Sunday, July 31, 2011


How do I explain the Neshoba County Fair to someone who has never been?  Like I heard this week, the fair is so many things to so many people.  To kids it's the midway.  To teenagers, it's young love (the old saying is if a relationship can make it through the fair, its made to last).  To young adults, it's party hard.  To the older generation, it's family, family, family. 

So how do you explain the fair?  You can't really.  Its something you have to experience.  Growing up and going to the fair produced alot of great memories for me.  But as happens, life goes on and taking a week out of your life as an adult to go to the fair isn't as easy anymore.  After graduating college, Brad and I moved out of state, and although I do remember leaving Louisiana late one night and arriving at the fairgrounds around midnight, (hey, right on time!) we didn't do that but once.  Then the kiddos started arriving and the fair just wasn't a priority at that time in my life. 

My desire to go back to the fair actually started last year.  I was in Wal-Mart doing a little shopping and my cousin called me on my cell phone.  I went to the dog food aisle (cuz I can't shop and talk at the same time) and stood there and talked to her.  She was at the fair, and the sounds of the fairgrounds were all around her.  I swear I could almost smell the sawdust through that phone!  It was right then and there I knew I had to get back. 

And I did.  This year I loaded up my two kids, one whom had never been to the fair and the other whom was so young the last time he was there didn't remember anything but the smell of sawdust (whats up with the sawdust memories?)  

Driving down Hwy. 21, I felt like a kid again.  My stomach had butterflies just like it used to in the backseat of my aunt's car.  She was my ride to and from the fairgrounds back then, and I never thought she was driving fast enough!  Didn't she know I was in the backseat about to hyperventilate just thinking about all the fun I was about to have?  Step on it lady!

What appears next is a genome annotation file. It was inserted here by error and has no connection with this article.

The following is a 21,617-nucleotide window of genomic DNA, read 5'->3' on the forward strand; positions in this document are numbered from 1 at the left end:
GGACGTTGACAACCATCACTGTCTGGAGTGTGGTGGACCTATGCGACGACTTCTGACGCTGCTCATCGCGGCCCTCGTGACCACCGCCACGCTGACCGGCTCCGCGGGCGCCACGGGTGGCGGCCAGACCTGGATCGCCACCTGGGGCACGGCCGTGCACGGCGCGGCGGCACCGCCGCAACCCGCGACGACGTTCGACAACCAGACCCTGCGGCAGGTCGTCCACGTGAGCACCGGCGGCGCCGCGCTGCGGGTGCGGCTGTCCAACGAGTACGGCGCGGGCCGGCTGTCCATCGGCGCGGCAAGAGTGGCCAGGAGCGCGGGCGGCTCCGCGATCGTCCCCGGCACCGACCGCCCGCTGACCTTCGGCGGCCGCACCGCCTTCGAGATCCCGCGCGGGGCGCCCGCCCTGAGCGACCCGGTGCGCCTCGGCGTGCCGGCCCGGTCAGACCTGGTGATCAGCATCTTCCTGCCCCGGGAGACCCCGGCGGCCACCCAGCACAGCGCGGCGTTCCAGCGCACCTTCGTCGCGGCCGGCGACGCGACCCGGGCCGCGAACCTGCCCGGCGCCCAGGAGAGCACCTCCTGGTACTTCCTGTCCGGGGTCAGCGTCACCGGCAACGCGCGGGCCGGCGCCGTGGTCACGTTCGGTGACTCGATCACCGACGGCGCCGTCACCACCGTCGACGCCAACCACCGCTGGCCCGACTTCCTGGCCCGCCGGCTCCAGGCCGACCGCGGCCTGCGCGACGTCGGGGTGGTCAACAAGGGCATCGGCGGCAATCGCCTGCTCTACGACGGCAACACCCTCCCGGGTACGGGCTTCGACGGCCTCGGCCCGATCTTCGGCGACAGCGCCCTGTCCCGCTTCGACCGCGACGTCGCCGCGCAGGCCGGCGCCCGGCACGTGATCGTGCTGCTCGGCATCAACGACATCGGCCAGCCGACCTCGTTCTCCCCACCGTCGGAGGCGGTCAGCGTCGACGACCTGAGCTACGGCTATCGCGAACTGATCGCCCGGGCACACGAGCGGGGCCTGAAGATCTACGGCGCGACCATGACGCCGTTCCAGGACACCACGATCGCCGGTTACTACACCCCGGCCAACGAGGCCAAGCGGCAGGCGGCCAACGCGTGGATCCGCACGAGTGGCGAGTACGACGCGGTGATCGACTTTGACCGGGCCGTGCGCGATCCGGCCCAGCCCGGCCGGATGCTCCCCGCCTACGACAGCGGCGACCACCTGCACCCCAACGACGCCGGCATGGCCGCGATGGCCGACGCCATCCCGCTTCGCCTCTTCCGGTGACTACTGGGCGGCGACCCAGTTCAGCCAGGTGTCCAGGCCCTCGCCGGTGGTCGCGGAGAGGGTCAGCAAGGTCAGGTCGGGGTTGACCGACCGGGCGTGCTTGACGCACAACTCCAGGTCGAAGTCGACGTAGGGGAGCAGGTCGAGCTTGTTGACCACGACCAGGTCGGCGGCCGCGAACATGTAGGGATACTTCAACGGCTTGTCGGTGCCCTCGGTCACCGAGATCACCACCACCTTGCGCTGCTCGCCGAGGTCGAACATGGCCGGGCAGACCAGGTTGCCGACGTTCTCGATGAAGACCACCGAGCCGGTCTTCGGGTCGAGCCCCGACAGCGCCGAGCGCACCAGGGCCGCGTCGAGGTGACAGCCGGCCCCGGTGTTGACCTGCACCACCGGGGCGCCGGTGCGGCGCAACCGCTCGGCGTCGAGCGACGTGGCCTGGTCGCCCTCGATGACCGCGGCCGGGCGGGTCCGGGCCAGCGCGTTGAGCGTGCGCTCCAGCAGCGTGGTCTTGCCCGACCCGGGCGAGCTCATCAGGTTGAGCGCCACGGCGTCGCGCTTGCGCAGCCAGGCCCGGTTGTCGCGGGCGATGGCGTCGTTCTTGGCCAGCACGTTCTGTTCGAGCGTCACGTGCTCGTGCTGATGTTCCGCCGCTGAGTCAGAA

Now I was that lady in the driver's seat.  My two kids were started to get excited and nervous and to be honest, I was more nervous about finding a parking spot than anything.  It had started to rain, and I wanted to park somewhere I could get out of when it was time.  Luckily I found a good parking spot.  It was on the grass, almost at the top of the hill, and near the gate we were entering.  So far so good.  We put on our rubber boots and off we went. 

We got to the cabin and picked out our beds.  The kids were thrilled to choose bunk beds although Poptart ended up in the bed with me.  She now says I wouldn't let her sleep on the top bunk but that's not exactly true.  After she climbed up and down the ladder about 25 times, I suggested she just get in the bed with me.  She did and was asleep in no time. 

I can't explain the fair to you any more than Brad can truly explain Alaska's beauty to me.  It's just something you have to see. 

This year was a big, no, HUGE political year at the fair.  Politicians in Mississippi have said you cannot miss the Neshoba County Fair and expect to get elected.  I missed all the political speeches, and that's the one thing I really wish I would've gotten to see, but they started early and on days we weren't there. 

The horse races are another thing to see.  The harness races, then running races, and even a few mule races.  The harness races are my favorite to watch, and I have a few memories of my daddy at the fair watching the horse races.  Here's a video I found on YouTube of a harness race: 

  After the horse races are over, something extraordinary happens.  The chair race.